Finding Anna Pack

Patron Discount – Skein Reaction

Anna kindly offers Fruity Knitting Patrons a 25% discount on all her self-published patterns in her Ravelry store. As Anna said, she likes to include an interesting technique into each of her designs and carefully explains each technique in easy-to-understand steps for beginners. If you get excited about the clever and beautiful use of geometrical patterns, you’ll definitely enjoy looking through Anna’s designs. The details of the discount can be found here.

Anna has a great working relationship with The Border Mill UK yarn company. They love her designs, and she loves working with their yarn. Since many of Anna’s designs use yarn from the Border Mill, they have also kindly offered Fruity Knitting Patrons a 15% discount off all their yarns. The Border Mill is located in the Scottish Borders, and their booth was one of my favorite at Yarndale; they have a stunning array of colours. They specialize in spinning alpaca fleece and fleece from rare sheep breeds, and they have very reasonable prizes, so enjoy looking through their collection. The details of the discount can be found here.

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We are entirely dependent on the financial support of our Patrons to produce Fruity Knitting. We don’t sell anything or receive money from advertising or sponsorship. Producing this show is my full-time work, and Madeleine is helping me alongside her University studies. We ask that if you are watching the show, please support our work by becoming a Patron. It is easy and flexible and you can pick your level of support by going to this link. Thank you very much to all our wonderful Patrons who are making this show possible.

Bring and Brag – Ribblesdale Vest – Lily Kate France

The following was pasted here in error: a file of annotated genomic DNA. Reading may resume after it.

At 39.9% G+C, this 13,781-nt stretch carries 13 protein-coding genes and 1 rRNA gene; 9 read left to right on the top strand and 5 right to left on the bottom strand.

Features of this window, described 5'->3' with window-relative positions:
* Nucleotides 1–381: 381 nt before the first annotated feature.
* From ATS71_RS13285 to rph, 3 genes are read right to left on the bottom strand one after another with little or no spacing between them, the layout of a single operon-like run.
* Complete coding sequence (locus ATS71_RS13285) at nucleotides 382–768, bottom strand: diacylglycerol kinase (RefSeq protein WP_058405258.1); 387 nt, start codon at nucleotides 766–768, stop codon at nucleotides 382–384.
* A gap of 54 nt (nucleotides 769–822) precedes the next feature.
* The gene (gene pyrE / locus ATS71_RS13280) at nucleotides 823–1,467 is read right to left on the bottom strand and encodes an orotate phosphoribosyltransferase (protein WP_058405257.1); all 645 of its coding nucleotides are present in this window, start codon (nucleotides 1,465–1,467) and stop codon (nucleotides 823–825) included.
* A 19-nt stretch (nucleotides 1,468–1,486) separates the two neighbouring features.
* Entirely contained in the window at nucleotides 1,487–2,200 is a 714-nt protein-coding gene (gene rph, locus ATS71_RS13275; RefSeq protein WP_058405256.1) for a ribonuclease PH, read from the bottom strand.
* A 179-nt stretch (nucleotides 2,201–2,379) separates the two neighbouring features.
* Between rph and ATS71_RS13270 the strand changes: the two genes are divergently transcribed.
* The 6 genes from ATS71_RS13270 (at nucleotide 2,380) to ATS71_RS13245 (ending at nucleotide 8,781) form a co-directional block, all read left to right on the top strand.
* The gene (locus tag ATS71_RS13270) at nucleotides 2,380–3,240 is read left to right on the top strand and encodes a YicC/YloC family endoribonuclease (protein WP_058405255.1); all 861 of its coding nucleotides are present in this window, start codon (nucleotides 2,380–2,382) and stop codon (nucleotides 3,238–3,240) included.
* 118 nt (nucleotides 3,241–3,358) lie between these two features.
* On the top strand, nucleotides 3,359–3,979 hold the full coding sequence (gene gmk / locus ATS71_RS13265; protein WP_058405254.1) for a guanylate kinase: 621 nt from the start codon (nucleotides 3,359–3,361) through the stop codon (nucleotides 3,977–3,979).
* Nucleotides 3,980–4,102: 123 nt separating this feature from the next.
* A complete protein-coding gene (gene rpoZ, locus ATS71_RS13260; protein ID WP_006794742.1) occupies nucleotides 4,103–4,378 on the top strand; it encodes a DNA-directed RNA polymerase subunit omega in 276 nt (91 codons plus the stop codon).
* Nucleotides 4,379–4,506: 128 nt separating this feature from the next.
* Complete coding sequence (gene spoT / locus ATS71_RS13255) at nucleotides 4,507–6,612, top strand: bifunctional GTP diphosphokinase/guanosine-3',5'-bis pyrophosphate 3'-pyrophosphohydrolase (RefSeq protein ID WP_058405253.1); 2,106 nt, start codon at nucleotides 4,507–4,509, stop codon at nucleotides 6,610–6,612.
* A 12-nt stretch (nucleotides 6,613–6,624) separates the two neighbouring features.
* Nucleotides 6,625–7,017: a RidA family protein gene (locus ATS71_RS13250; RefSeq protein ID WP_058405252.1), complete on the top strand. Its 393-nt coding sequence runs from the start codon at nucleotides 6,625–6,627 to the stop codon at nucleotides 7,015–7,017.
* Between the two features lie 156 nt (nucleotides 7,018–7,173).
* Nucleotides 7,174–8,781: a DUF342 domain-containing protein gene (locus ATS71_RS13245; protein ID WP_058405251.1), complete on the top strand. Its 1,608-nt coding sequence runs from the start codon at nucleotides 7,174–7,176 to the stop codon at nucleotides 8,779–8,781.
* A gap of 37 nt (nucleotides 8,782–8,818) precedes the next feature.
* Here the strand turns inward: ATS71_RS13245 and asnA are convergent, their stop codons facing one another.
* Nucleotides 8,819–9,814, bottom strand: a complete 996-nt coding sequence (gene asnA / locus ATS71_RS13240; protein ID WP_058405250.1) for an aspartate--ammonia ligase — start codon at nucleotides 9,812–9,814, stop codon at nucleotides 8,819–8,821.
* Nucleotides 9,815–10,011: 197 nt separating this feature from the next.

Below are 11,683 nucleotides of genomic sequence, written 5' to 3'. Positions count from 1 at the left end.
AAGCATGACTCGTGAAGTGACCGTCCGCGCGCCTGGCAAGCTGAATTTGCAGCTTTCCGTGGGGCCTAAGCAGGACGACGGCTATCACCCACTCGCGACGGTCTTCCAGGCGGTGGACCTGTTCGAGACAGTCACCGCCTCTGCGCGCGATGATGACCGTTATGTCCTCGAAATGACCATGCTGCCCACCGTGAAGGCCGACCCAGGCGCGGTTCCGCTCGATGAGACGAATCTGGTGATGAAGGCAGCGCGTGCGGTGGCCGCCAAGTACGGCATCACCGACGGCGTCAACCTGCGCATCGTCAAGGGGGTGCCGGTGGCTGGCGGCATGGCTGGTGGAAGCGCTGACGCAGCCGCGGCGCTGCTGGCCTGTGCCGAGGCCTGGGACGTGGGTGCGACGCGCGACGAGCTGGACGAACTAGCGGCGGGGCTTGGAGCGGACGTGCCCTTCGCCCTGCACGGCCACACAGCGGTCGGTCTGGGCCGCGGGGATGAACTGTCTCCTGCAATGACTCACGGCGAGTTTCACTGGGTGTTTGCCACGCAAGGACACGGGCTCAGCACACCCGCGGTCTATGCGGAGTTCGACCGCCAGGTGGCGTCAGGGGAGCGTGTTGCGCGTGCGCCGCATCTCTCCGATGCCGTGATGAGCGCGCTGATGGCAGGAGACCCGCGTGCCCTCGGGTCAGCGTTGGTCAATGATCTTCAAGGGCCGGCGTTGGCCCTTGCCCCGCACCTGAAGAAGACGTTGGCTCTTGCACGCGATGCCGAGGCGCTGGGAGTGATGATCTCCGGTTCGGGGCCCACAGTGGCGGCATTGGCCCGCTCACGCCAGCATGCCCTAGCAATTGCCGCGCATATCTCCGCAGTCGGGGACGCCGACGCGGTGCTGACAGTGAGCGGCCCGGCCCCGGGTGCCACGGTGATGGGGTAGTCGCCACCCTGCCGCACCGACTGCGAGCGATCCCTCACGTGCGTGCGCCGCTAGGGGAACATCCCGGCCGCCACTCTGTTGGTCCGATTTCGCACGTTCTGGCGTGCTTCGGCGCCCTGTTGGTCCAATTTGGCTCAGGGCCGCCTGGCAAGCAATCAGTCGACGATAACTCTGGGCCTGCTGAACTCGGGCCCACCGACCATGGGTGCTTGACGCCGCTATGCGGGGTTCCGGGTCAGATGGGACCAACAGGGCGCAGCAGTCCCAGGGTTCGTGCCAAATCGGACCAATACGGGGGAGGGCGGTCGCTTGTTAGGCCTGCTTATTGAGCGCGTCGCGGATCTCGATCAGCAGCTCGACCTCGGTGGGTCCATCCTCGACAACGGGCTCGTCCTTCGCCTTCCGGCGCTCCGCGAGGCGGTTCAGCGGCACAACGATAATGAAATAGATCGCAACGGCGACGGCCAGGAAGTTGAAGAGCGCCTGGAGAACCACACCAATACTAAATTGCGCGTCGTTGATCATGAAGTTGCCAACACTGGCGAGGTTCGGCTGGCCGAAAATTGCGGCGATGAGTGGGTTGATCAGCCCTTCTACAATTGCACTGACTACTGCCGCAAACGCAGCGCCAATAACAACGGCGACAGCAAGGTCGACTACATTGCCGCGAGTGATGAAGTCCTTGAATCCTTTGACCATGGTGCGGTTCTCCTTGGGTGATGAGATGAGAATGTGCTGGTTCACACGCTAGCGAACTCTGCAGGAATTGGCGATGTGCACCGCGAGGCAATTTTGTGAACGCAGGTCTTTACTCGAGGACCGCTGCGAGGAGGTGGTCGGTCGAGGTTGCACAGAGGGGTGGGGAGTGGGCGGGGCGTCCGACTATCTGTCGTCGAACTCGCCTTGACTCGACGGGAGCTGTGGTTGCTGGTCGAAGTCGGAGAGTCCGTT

Madeleine has finished her Ribblesdale Vest by Lilly Kate France, and as you can see, she looks gorgeous in it. The vest mainly uses 1×1 ribbing and the brioche bark stitch. The other special techniques used are the tubular cast-on, the tubular bind-off, which makes the edges really stretchy and an i-cord edging around armholes. It was Madeleine’s first time doing those techniques, and because the yarn is worsted weight, it knits up very fast.

Tutorial – Tubular Cast Off – 1×1 Ribbing

The tubular bind off is a way of binding of your work when you’re working in ribbing that doesn’t leave a ridge at the edge. The stitches curl around at the top of the work leaving a lovely invisible edge as if the ribbing is just fading out and it’s a perfect match to do with the tubular cast on.

In the end, I did most of the tubular bind off on the Ribblesdale Vest because I’d never done it before. I really enjoyed doing it, it’s an incredible cast off, and I’ve made a short tutorial explaining how to do it, in case you’ve never tried it.

Under Construction – Snowfall – Kim Hargreaves

My younger sister Fiona has recently given birth to twin girls. (Fiona is 14 years younger than me, incase you were wondering about that.) Mums can really suffer in the self-care department straight after giving birth, and I think it’s more than twice as complicated when you have twins. I will knit something very pretty for my sister, so she can feel a bit pampered. Fiona, unlike me, looks particularly pretty in pink.

The design is called Snowfall by Kim Hargreaves. It comes in her book Winter and the yarn I’m using is the Rowan Alpaca Classic in colourway Berry Sorbet. It’s fun to knit with this colour because I would never wear it myself, and it ensures that I’m not going to change my mind and keep it when I’m finished, which I have been known to do. #dragonsickness

Modest – Kim Hargreaves

Now that Madeleine has finished her vest, her next project is an all-over cabled jumper that is cropped and fitted. The design is called Modest by Kim Hargreaves and it comes from her book Pale. The recommended yarn is the Rowan Super Fine Merino 4 ply which sadly isn’t available anymore, so instead Madeleine’s using John Arbon’s Devonia 4 ply in Ocean Rain.

Ending

Always stay watching to the very end to see our cute Aussie Knitters crafting in some gorgeous Australian scenery.

What we are wearing

Madeleine is wearing her newly finished Ribblesdale Vest by Lily Kate France and Andrea is wearing Tegna by Caitlin Hunter.

During the interview Andrea is wearing Samphrey by Marie Wallin.

Music Credits